Crippled by 1973’s fuel crisis, DeTomaso’s luxe two-door never hit its stride
Having recently covered the DeTomaso Deauville, in which we dangled the same company’s Longchamp under your nose, we thought we had better tell you the story of this vanishingly rare coupe, because it stands to reason that you’re now desperate to know more.
Had it not been for the Deauville, the 1972 Longchamp would never have been created, because the two vehicles shared the same platform and running gear. That meant there was a 351-cubic-inch Ford Cleveland V-8 up front, which drove the rear wheels via a three-speed Ford automatic transmission. But whereas that V-8 was tuned to produce 275 hp in the Deauville, this was upped to 330 in the more sporting Longchamp.
DeTomaso unveiled the four-door, four-seat Deauville at the 1970 Turin Salon; the encore came two years later at the same show. The Longchamp name was shared with the famous Parisian horse-racing course. As with the sedan, the new 2+2 coupe was designed by Tom Tjaarda while he was working with Ghia, the Italian design consultancy. His start point was a defunct concept that he had designed for Ghia back in 1969: the Marica, which was based on a Lancia Flaminia.
Tjaarda’s brief had been to come up with something that would take on the Aston Martin DBS V8, Jensen Interceptor, Ferrari 365 GT4 2+2, Lamborghini Jarama, and Iso Lele. However, by the time the Longchamp was unveiled, the Mercedes 450SLC had become a reality, and the Benz looked more like the DeTomaso than any of those more exclusive alternatives.
Exclusive they all were, because within a year of the Longchamp’s arrival, the luxury car market would be thrown into disarray as the oil crisis hit. Petrol prices quadrupled and the idea of running a 12-mpg car wasn’t so appealing.
Underpinning the Longchamp was a monocoque chassis developed by ex-Lamborghini supremo Gian Paolo Dallara. As with the Deauville, there was independent suspension front and rear, a Salisbury axle, and inboard rear brakes (discs all round). The rack-and-pinion steering was power-assisted.
Doug Blain was one of the few, if not only, British journalists to drive the Longchamps in period, for CAR magazine.
He wrote: ‘The Longchamp may not feel like a sports car, but it certainly goes like one […] It accelerates strongly to well over 100 mph and was by no means flat-out at an indicated 125 mph, which was the highest figure I saw. In fact, though, there were only about 500 rpm in hand, which indicates that the true maximum is probably well short of the claimed 150.”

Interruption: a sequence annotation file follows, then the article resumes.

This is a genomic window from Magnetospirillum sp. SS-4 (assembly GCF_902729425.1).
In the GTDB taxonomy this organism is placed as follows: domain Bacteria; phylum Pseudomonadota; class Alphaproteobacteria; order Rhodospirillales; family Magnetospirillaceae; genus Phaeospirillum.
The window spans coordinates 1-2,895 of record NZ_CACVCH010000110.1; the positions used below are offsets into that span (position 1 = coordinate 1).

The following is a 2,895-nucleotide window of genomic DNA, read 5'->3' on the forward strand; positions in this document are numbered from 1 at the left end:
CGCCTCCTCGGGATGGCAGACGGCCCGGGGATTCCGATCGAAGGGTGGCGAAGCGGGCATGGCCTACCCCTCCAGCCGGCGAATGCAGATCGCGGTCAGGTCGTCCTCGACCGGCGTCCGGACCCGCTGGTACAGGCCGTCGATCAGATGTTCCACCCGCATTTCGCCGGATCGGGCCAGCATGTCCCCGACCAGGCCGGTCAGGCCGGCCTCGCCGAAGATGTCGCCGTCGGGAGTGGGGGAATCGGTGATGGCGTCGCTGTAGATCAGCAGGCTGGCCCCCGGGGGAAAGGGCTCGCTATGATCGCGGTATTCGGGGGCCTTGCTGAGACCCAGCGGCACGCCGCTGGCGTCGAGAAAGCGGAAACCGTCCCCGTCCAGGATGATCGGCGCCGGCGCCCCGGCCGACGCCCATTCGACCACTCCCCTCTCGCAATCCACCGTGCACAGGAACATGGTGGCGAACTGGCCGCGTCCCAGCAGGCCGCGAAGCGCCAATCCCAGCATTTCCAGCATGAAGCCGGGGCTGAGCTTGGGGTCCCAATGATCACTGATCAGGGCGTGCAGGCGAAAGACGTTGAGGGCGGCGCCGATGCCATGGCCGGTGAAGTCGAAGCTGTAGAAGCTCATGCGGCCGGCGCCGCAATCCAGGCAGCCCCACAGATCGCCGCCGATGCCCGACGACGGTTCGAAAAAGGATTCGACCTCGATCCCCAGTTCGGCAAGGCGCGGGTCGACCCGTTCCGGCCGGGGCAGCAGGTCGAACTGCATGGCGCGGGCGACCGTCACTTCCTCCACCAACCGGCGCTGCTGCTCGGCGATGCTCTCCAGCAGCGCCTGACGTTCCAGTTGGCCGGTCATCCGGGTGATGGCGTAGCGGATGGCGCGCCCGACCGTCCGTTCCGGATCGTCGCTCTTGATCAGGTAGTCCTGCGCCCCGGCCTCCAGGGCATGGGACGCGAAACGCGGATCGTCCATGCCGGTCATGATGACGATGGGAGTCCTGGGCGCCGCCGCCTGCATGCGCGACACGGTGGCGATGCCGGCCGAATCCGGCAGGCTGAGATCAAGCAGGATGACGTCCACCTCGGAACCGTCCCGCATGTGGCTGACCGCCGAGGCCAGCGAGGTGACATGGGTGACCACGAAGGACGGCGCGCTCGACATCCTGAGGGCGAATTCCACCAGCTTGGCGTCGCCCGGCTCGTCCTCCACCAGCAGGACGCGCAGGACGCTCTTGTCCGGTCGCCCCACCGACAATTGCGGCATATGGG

Blain continued: “It’s a professional piece of work alright, soaking up even bad bumps without undue noise or disturbance, while getting on with its primary job of covering the ground quickly. It feels less like a Merc than a GT car in the Modenese tradition. This is to say that it is cruder, but also more sporting, in the accepted sense.”
The conclusion came: “Judged by the kind of yardstick real-life owners are likely to apply, the Longchamp is a hard car to fault. It is undoubtedly safe to drive fast, and considering some of the limited resources of the manufacturer, it is surprisingly well sorted in areas such as ride and noise suppression.
“Even more important, it is essentially strong and well balanced and honestly made, and because of its relative simplicity it is the kind of car you can expect to go on running with minimal attention even in the virtual absence of any kind of service facilities outside the main import centers, which of course means London.’
Longchamp sales continued throughout the ’70s at a trickle, before a facelifted car was unveiled. Most of those Series 1 editions were fitted with a three-speed Ford automatic transmission, but 17 left the factory with a ZF five-speed manual gearbox.
The Longchamp Series 2 was launched at the 1980 Turin Motor show. Now called the Longchamp GTS-E, there were now Campagnolo wheels—the same as on the Pantera GT5—plus flared wheel arches. The suspension was also slightly revised. The quad headlights were now Audi Quattro items, in place of the previous dual Ford Consul/Granada ones. A convertible concept was also shown, produced by Milanese coachbuilder Carrozzerria Pavesi, and this would eventually go into limited production.
Longchamp production limped on until 1989, by which point just one or two were being made each year. In 1986, none were made at all, so production was incredibly sporadic. By the time the last Longchamp was made in 1989, its list price had risen to £41,500, although the convertible was a hefty £75,000. At that time an Aston Martin V8 cost £92,000, a Bentley Continental R was £106,000, a Ferrari 412 was £82,000 and a Mercedes 560 SEC was £63,000, so the DeTomaso wasn’t insanely priced—just a left-field choice.
DeTomaso claims that 410 Longchamps were made in all; 394 coupes and 16 convertibles, but how reliable such numbers are is open to conjecture, because as with the Deauville, there are gaps in the chassis number sequences.
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I’m seeing some Ferrari 400i in the coupe.
Walkin’ through the mall with my bestie last week and she pointed out a store called Longchamps… said to her “I see that and think of a DeTomaso I have always loved” and whaddaya know, this pops up a couple o’days later.
Weird and wonderful world we live in.
One of those cars that make you wonder “what could have been” if the stars had aligned in favor to that model and the company as a whole. They always looked real muscular with the big fender flares
This is the first time Hagerty messes up. The Engine was a Cleveland 351, not a Windsor. The chassis welded integral, with subframes and bracing, not a ladder frame.
Thank you for pointing that out, we have addressed both errors!